Q&A with a University of Liverpool Striker

Featured in Issue XII – June 2021

Strike rally 28th May 2021

Why are you on strike?

Primarily to show solidarity with the 32 workers targeted for redundancy in the faculty of Health and Life Sciences. Hopefully to prevent those jobs from being needlessly lost. But also to make a stand against this kind of attack on education workers generally.

What kind of tactics are being used?

The union members at the university started ASOS (Action Short Of Strike) on 10/05, meaning we withdrew all labour that goes beyond our contracted work. We stop volunteering for additional responsibilities, stop covering for other staff if they’re ill, stop working outside of our normal contracted working hours, etc. Given how much the university relies on this kind of voluntary labour, this should already have quite an impact.

Then on 17/05 we began three weeks of full on striking. Although there are many kinds of labour being withdrawn (and the impact of non-teaching staff striking shouldn’t be underestimated or underappreciated!) one of the main reasons this period was chosen was because it coincides with the marking period for a lot of courses. During these three weeks a lot of staff spend far beyond their regular hours completing their marking loads for their courses’ exams. Instead, for union staff mem-bers, none of this will get done until after the strike – and even then it’ll only get done at a regular pace during contracted hours, as we return to ASOS.

The union (UCU) is currently discussing what action to take next if the university fails to accept our demands.

I remember in the 2020 strikes some students were occupying the rooms where scab lectures were taking place. Playing music to stop them and getting away with it. Despite support on the picket line, they stopped at the request of UCU.* Have you noticed any similar problems with UCU?

This is my first strike with the Liverpool UCU branch, so my insights will be a little limited. It’s also very difficult to tell what things limiting our strike action are caused by Covid, and what the strike would’ve been like under different circumstances.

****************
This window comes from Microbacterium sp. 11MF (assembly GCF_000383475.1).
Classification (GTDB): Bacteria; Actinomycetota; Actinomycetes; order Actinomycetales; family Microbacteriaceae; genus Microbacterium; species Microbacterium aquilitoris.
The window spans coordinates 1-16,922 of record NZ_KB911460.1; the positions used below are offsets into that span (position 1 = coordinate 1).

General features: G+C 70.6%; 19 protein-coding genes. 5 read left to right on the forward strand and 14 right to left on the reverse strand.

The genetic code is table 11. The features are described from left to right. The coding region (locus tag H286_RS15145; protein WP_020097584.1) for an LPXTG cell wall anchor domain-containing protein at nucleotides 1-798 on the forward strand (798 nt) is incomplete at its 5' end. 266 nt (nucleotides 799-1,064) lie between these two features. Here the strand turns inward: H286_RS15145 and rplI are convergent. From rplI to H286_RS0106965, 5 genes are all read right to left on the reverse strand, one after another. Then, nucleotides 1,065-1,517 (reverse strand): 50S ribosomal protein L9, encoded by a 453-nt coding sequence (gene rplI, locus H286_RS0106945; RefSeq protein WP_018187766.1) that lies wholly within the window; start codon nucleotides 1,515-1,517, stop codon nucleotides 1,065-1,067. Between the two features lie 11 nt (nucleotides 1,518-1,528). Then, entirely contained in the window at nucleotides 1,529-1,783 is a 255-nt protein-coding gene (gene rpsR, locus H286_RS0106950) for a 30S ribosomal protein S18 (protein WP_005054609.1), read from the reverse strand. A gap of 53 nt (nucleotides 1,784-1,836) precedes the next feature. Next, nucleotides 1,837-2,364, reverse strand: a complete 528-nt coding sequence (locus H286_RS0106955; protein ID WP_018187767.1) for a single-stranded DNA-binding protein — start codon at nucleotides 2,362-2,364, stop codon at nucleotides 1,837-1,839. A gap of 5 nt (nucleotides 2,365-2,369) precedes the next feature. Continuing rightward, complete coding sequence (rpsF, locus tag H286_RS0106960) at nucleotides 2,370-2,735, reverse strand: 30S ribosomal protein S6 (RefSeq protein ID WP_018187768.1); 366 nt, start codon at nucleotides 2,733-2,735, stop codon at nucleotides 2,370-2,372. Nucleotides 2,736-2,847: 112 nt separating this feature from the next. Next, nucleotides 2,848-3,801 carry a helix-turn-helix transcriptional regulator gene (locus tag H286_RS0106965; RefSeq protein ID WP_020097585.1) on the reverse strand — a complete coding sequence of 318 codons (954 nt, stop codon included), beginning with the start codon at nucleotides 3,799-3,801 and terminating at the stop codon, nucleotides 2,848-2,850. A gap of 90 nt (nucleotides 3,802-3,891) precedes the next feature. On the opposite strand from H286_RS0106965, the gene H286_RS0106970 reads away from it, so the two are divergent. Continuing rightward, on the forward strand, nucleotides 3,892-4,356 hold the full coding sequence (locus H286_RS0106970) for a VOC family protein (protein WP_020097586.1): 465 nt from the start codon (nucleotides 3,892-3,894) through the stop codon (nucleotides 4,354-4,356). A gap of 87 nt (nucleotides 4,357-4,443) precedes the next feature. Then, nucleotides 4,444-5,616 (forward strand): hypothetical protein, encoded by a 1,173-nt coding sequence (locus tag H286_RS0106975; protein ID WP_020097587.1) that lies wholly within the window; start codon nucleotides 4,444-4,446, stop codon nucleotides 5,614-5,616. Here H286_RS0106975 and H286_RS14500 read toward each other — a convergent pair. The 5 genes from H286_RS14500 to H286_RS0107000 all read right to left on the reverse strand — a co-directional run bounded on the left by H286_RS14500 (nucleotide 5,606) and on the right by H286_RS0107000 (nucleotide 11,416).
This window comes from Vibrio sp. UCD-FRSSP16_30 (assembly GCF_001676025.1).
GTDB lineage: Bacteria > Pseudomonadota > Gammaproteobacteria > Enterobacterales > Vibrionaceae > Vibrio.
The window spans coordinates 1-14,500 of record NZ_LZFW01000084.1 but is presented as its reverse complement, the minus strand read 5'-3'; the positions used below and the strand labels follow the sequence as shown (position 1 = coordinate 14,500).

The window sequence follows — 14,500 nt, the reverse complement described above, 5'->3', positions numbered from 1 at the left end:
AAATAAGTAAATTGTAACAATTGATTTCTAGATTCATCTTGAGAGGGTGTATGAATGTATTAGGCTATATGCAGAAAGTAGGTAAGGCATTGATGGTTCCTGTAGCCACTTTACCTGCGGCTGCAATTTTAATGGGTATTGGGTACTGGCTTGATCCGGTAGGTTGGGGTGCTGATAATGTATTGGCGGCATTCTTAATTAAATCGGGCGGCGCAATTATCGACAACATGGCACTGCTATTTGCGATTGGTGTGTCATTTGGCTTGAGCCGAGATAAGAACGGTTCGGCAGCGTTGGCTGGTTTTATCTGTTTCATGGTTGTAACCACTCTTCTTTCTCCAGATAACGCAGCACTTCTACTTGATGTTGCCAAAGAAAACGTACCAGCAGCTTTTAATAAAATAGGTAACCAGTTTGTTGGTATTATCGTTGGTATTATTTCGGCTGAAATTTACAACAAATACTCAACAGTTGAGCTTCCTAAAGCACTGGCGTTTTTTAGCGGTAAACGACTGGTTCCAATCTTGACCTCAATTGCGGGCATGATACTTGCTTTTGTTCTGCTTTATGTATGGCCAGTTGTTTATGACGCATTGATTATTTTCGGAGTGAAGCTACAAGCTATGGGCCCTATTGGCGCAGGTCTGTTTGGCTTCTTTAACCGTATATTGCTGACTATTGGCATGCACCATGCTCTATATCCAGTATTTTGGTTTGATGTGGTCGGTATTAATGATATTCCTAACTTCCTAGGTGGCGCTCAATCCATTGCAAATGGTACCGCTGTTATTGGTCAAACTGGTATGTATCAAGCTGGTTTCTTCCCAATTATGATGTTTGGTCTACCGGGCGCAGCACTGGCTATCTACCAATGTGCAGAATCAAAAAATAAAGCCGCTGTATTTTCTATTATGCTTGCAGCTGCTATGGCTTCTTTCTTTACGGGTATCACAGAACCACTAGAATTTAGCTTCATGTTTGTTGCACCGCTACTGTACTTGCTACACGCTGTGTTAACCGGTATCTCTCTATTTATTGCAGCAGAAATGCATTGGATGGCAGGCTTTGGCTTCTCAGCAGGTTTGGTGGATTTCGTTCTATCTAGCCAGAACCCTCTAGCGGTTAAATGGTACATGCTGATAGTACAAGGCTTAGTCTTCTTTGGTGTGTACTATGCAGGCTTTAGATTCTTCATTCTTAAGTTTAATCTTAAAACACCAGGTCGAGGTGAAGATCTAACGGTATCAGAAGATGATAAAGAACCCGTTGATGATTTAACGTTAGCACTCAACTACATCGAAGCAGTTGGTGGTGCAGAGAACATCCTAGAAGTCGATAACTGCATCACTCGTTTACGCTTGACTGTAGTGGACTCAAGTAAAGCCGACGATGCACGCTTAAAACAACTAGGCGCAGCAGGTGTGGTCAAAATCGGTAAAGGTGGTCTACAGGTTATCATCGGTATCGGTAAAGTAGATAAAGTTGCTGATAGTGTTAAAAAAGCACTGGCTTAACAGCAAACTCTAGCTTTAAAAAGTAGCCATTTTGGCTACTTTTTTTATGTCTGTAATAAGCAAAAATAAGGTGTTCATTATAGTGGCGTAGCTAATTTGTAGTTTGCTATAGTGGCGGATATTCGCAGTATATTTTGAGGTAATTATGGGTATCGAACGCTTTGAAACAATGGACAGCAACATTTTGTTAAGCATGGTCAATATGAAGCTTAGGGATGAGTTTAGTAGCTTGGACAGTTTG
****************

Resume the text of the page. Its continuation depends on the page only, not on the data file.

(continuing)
I’ve done one day’s worth of picketing on campus, and it was mostly just hanging around Union Square with a sign. But there’s some targeted picketing too – we hear from someone about some activities still going ahead on campus and we dash over to picket the entrance for it. I think I’d have felt a bit better about it if we did more – if we talked to more students as they went to their classes, talked to the people who walked by. There seemed to be a lot of reassuring each other that our actions were meaningful, but without much actual action.

A lot of the meetings at the moment are fairly large – a couple of hundred people – and it seems like it’s very difficult to make any suggestions without someone raising objections to it. And some of these objections definitely seem less well-meaning than others.

Has the strike had much support? How can people help?

The students have definitely been incredible. They’ve set up their own twitter account supporting the strike, organised a rally, and they also speak at any events we host. The university management are really trying to frame this dispute as staff vs students, but the students are making it clear that that isn’t the case – we are both united against them.

There’s also been a lot of support from other unions. Even though solidarity can be difficult to show when the “picket lines” are mostly online, they’ve still done a great job – at one offline rally I saw members show up from SolFed, the IWW, and Acorn, and online messages of solidarity get through at a number of online events too, and plenty on Twitter.

As for how to help? People can learn about the strike: there’s information about how the job redundancies are most likely illegal, and plenty about the absurd amounts of money that the management are being paid to make up restructuring projects like the one that they’re proposing. Then if you can, contact the Vice Chancellors at the university and let them know what you think of their plans.

There have been some successful strikes this year, like the bus drivers in Manchester or bin workers in Thurrock. Do you think you will be joining them?

I hope so, and there’s definitely a chance. The circumstances aren’t exactly straightforward – I think the pandemic makes it much easier for management to give us the impression that we’re isolated, and to divide us, and they’ve tried really hard to take advantage of that. But we do still have strength in numbers, and we are still united. We just need to remember that.

* After further investigation we must retract this sentence since it is false. The occupiers did not stop at the request of UCU, instead it was due to burnout and the strike coming to a close. We can only apologise for printing inaccurate information and will mention the retraction in the next issue.